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LHSC teaches high school students about driving safety, inventor of modern traffic signal

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BATON ROUGE - Officials from the Louisiana Highway Safety Commission paid a visit to the Southern University Lab School Monday afternoon with a message to students who are gearing up to begin driving.

Lisa Freeman, executive director of the LHSC, says teenagers make up a large percentage of fatal accidents each year. 

"Tragically, the age group of young drivers 15 to 18, 15 to 24 is over represented in our fatality statistics," Freeman said.

Last year in Louisiana, there were 53,640 crashes at an intersection according to the Center for Analytics and Research in Transportation Safety at LSU. Additionally, there were 47 fatal crashes in 2022 involving young drivers aged 15 to 18 years old.

To Freeman, any chance the LHSC gets to interact with young people about good driving habits is what she calls a "golden opportunity." To make it timely, the presentation highlighted the work of a great American inventor, Garrett Morgan.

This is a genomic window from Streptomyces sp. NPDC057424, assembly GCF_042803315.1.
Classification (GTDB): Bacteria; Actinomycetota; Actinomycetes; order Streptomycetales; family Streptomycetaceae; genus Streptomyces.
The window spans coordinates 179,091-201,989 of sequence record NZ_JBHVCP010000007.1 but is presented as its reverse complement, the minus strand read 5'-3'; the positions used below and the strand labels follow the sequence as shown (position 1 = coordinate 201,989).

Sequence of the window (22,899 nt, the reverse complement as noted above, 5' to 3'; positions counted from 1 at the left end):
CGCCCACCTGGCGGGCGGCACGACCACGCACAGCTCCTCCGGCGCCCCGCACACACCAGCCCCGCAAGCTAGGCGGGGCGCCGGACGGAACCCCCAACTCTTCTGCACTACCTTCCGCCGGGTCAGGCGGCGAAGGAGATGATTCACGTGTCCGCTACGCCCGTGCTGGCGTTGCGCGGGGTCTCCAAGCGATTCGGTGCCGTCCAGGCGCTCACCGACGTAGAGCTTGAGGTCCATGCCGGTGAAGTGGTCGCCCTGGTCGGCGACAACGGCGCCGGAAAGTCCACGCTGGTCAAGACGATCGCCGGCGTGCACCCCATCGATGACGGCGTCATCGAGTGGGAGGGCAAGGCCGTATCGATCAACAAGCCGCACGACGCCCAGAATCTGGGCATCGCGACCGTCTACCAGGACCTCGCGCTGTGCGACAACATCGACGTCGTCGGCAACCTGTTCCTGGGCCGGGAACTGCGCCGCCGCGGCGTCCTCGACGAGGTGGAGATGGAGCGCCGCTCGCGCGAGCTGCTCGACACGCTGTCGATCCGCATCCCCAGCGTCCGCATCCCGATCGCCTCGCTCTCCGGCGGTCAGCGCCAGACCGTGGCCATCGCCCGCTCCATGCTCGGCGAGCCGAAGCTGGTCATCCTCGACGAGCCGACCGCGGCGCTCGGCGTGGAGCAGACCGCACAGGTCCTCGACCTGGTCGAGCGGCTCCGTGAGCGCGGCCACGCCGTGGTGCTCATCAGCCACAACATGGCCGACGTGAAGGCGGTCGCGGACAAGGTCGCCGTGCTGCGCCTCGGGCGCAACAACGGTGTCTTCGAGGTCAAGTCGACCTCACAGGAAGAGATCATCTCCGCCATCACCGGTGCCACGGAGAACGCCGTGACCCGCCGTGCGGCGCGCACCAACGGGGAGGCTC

Morgan made history when he patented a traffic light with a third function in 1923. That third function evolved into the modern day yellow light which tells drivers to 'prepare to stop.'

"Even though Garrett Morgan lived 100 years ago, his invention is still practical and in its simplicity and practicality and is still saving lives today," Freeman said.

Principal Herman Brister hoped the presentation would resonate with the future generation of drivers while inspiring them to be creative.

"As we celebrate his accomplishment, our students, especially the ones who are beginning to drive, every time they pass a stop light or traffic signal they'll have an understanding and connection to the significance of who invented it," Brister said.

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